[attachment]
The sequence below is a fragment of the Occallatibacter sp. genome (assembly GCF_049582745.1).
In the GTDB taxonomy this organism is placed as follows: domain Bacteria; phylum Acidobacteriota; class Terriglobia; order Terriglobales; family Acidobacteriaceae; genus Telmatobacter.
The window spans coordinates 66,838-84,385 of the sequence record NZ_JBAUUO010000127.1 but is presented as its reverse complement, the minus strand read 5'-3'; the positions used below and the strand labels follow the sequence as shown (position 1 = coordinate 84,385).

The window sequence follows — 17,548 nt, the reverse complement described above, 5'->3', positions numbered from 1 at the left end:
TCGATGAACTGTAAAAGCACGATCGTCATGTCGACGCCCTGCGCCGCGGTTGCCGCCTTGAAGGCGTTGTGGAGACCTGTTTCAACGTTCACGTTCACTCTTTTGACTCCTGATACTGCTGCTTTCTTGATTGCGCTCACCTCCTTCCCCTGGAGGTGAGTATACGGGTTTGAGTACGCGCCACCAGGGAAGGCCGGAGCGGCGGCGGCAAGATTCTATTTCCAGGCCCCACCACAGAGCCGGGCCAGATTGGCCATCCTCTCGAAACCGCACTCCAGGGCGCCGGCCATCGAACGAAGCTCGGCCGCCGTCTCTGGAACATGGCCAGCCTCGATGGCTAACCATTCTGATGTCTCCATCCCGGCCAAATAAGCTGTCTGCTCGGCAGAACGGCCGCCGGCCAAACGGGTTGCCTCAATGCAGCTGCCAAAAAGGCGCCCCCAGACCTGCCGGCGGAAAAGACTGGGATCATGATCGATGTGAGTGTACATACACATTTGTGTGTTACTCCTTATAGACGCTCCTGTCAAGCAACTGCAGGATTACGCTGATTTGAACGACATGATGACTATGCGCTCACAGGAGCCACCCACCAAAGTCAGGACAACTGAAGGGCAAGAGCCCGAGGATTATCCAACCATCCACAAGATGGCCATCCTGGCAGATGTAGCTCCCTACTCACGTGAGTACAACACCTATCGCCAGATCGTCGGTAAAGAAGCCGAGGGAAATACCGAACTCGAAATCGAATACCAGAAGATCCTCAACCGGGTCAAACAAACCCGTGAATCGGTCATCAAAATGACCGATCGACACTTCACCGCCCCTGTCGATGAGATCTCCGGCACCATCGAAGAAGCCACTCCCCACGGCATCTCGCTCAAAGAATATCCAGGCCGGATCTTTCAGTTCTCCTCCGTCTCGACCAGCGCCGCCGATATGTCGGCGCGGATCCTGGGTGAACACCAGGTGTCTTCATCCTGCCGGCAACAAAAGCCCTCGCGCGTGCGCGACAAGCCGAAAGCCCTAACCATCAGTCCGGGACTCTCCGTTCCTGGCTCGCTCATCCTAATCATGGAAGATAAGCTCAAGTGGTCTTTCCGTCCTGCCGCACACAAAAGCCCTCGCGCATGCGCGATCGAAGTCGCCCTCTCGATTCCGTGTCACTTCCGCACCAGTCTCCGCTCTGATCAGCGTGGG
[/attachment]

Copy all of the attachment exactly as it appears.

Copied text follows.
The sequence below is a fragment of the Occallatibacter sp. genome (assembly GCF_049582745.1).
In the GTDB taxonomy this organism is placed as follows: domain Bacteria; phylum Acidobacteriota; class Terriglobia; order Terriglobales; family Acidobacteriaceae; genus Telmatobacter.
The window spans coordinates 66,838-84,385 of the sequence record NZ_JBAUUO010000127.1 but is presented as its reverse complement, the minus strand read 5'-3'; the positions used below and the strand labels follow the sequence as shown (position 1 = coordinate 84,385).

The window sequence follows — 17,548 nt, the reverse complement described above, 5'->3', positions numbered from 1 at the left end:
TCGATGAACTGTAAAAGCACGATCGTCATGTCGACGCCCTGCGCCGCGGTTGCCGCCTTGAAGGCGTTGTGGAGACCTGTTTCAACGTTCACGTTCACTCTTTTGACTCCTGATACTGCTGCTTTCTTGATTGCGCTCACCTCCTTCCCCTGGAGGTGAGTATACGGGTTTGAGTACGCGCCACCAGGGAAGGCCGGAGCGGCGGCGGCAAGATTCTATTTCCAGGCCCCACCACAGAGCCGGGCCAGATTGGCCATCCTCTCGAAACCGCACTCCAGGGCGCCGGCCATCGAACGAAGCTCGGCCGCCGTCTCTGGAACATGGCCAGCCTCGATGGCTAACCATTCTGATGTCTCCATCCCGGCCAAATAAGCTGTCTGCTCGGCAGAACGGCCGCCGGCCAAACGGGTTGCCTCAATGCAGCTGCCAAAAAGGCGCCCCCAGACCTGCCGGCGGAAAAGACTGGGATCATGATCGATGTGAGTGTACATACACATTTGTGTGTTACTCCTTATAGACGCTCCTGTCAAGCAACTGCAGGATTACGCTGATTTGAACGACATGATGACTATGCGCTCACAGGAGCCACCCACCAAAGTCAGGACAACTGAAGGGCAAGAGCCCGAGGATTATCCAACCATCCACAAGATGGCCATCCTGGCAGATGTAGCTCCCTACTCACGTGAGTACAACACCTATCGCCAGATCGTCGGTAAAGAAGCCGAGGGAAATACCGAACTCGAAATCGAATACCAGAAGATCCTCAACCGGGTCAAACAAACCCGTGAATCGGTCATCAAAATGACCGATCGACACTTCACCGCCCCTGTCGATGAGATCTCCGGCACCATCGAAGAAGCCACTCCCCACGGCATCTCGCTCAAAGAATATCCAGGCCGGATCTTTCAGTTCTCCTCCGTCTCGACCAGCGCCGCCGATATGTCGGCGCGGATCCTGGGTGAACACCAGGTGTCTTCATCCTGCCGGCAACAAAAGCCCTCGCGCGTGCGCGACAAGCCGAAAGCCCTAACCATCAGTCCGGGACTCTCCGTTCCTGGCTCGCTCATCCTAATCATGGAAGATAAGCTCAAGTGGTCTTTCCGTCCTGCCGCACACAAAAGCCCTCGCGCATGCGCGATCGAAGTCGCCCTCTCGATTCCGTGTCACTTCCGCACCAGTCTCCGCTCTGATCAGCGTGGG